6 Non-Alcoholic Mirin Substitutes That You Can Use

Many people who’ve had teriyaki often wonder what exactly mirin is. Mirin is a sweetened rice wine that’s earned its place as a staple in Japanese cuisine. Its sweet, tangy richness has made it a key ingredient in many sauces and even ramen-style dishes.

Mirin is pretty similar to saké as it’s a rice wine, but it sips much sweeter, and even though it can be consumed on its own, it’s more often used as a cooking ingredient. The alcohol content in mirin does cook off with heat, but some great non-alcoholic mirin substitutes are rice wine vinegar, white grape juice, Kotterin mirin, aji-mirin seasoning, and Blutol bianco vermouth.

How Much Alcohol is There In Mirin?

Mirin is sometimes consumed as an alcoholic beverage in line with a dessert wine. It’s very sweet and contains roughly 14% alcohol content compared to 40 to 50% sugar content. More often, mirin is used as a cooking wine in simmered dishes or in noodle-based soup dishes.

Mirin is also often used in Japanese sauces such as teriyaki or kabayaki, which is a thicker soy-based sauce that is definitely worth trying if you get the opportunity.

Is There a Non-alcoholic Mirin?

Yes and no, as mirin is a rice wine, not using wine wouldn’t technically be mirin, but there are alcohol-free variants of mirin that are either a mixture of rice vinegar and honey or a corn-syrup sugar water blend.

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It’s also worth noting that even though mirin is a wine, it’s so low in alcohol content that all the alcohol will burn off during the cooking process leaving behind only subtly sweet and tangy flavors.

It’s completely up to you if you’d rather have a non-alcoholic mirin substitute, but you will lose some of the great characteristics that make mirin so tasty.

What are some Non-alcoholic Mirin Substitute That You Can Use?

If you’re overly sensitive to alcohol or prefer not to use cooking wines in your cuisine, here are some fantastic non-alcoholic mirin substitutes that pack a punch and can enhance any dish.

1. Rice Wine Vinegar

Both mirin and rice wine vinegar are created by fermenting the sugars in the rice into wine, so they have a similar flavor profile. If you were to compare rice wine vinegar to regular distilled white vinegar, rice wine is far less acidic and has a delicately sweet taste.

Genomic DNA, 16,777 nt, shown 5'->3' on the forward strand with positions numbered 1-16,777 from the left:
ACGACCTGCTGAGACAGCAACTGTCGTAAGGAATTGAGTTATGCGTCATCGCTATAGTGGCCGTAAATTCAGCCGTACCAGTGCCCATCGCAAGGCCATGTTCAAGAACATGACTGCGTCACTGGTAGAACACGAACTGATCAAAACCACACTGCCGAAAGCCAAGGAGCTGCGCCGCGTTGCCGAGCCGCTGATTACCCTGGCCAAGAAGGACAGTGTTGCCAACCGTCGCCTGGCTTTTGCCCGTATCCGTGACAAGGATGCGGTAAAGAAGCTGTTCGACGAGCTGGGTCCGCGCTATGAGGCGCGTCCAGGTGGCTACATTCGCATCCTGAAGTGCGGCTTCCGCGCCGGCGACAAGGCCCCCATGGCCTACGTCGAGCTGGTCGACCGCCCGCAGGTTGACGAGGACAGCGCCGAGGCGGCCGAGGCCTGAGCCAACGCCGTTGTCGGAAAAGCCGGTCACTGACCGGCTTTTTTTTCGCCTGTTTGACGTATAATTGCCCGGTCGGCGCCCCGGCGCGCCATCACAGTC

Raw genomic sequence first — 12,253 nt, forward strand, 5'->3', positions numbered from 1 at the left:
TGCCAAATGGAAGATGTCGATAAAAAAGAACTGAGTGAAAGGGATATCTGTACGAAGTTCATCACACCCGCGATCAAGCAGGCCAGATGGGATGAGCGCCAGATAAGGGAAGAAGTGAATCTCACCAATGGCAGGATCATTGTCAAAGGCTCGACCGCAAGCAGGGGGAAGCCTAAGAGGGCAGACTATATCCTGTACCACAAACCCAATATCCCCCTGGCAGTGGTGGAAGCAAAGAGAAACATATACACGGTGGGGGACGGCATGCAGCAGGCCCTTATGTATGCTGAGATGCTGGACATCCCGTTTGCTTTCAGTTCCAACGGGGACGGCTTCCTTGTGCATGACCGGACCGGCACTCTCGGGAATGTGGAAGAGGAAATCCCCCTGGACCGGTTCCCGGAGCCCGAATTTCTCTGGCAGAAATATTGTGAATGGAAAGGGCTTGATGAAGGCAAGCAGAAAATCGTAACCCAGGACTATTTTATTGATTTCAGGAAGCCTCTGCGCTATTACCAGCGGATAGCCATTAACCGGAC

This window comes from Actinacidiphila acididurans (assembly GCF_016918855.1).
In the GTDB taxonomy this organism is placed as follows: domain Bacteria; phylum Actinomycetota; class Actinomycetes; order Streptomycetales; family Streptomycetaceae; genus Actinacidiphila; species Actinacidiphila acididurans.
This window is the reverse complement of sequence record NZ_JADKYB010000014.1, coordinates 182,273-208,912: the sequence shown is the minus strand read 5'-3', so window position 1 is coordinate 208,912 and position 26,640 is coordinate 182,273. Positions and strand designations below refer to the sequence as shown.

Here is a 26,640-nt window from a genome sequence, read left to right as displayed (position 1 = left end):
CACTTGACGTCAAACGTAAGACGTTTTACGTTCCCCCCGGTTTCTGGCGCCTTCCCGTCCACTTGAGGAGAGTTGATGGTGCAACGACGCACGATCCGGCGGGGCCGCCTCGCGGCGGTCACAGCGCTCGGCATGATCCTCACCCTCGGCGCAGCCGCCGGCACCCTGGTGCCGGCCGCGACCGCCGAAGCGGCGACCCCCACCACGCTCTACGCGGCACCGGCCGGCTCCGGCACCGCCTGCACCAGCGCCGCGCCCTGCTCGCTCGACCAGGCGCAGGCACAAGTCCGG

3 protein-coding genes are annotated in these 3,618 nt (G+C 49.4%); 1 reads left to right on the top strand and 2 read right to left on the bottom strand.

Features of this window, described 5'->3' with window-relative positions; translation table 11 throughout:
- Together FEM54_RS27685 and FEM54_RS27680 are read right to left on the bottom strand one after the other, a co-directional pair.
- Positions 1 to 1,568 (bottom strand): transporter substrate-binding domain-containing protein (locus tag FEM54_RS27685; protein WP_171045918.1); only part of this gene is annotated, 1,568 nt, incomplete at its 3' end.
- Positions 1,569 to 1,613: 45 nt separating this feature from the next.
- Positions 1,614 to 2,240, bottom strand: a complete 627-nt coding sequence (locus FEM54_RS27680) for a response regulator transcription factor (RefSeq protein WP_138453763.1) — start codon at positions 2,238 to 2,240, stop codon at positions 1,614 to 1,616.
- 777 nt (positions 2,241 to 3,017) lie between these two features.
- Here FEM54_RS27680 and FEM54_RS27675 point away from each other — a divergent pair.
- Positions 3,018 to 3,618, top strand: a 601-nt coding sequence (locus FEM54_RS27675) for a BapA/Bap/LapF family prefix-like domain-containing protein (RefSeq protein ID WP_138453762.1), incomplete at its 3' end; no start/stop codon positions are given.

This is excellent pickling vinegar!

2. White Grape Juice

White grape juice is another fantastic substitute if you want to add sweetness to your dish or simply deglaze the pan. You can think of this stuff as a sweet, non-alcoholic white wine.

If you want to add a little more flavor to the dish, try adding one tablespoon of vinegar or lemon juice for each cup of grape juice.

3. Kikkoman Kotteri Mirin

Kikkoman Kotteri Mirin is pretty similar to regular mirin. It’s another sweet rice wine, but like rice wine vinegar, the entirety of the alcohol content is eliminated by the time it’s bottled.

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This non-alcoholic mirin substitute is a great way to add authentic Japanese flavor to any dish, offering a mildly sweet glaze to grilled meats or sautéed vegetables. It’ll also work as a great substitute in teriyaki or any other sauces.

4. Aji-Mirin Seasoning

Aji-mirin seasoning is another great substitute. In western culture, we often associate the word seasoning with powder, but aji-mirin seasoning is actually another sweetened rice wine that has all the alcohol removed.

5. Blutul Bianco Vermouth

Blutol Biano Vermouth is a really cool creative way to substitute mirin as it’s made from alcohol-free white wine mixed with herbs to make a really tasty spirit-free vermouth.

In addition to being great for cooking, Blutol Biano Vermouth tastes great when added to tea, coffee, or mixed into cocktails. Try a Manhattan or classic martini with Blutul in place of regular vermouth. You won’t be sorry!

6. Regis Chardonnay

St. Regis Chardonnay might sound like it has alcohol in it, but it’s actually an alcohol-free white wine. It has an elegant golden color with floral and fruity notes of stone fruit such as apricot and pear.

It’s delicious on its own but makes for a great non-alcoholic mirin substitute tossed into any sautéed dish or broiled meats.

How Do You Make Homemade Mirin Without Alcohol?

Since mirin is a rice wine, without being a wine, it can’t be mirin—but—you can make a dang good substitute. Not only will the substitute be tasty, but it’s also extremely easy to make.


  • 4 TBS Rice vinegar
  • ½ Cup of sugar
  • ½ Cup of water
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  1. Add ½ a cup of sugar, ½ a cup of water, and 4 TBS to a saucepan and cook over medium heat.
  2. Stir sugar occasionally until fully dissolved with water, but don’t cook so long that the mixture thickens into a syrup.
  3. Remove from heat and leave the pan to cool before transferring the mixture to a liquid-safe container to store in the refrigerator.

Related post: Sake vs Mirin


There you have six delicious non-alcoholic mirin substitutes, and if you’re a DIY kind of home cook, you can even make a substitute yourself that adds sweet and tangy flavors to your meals and sauces.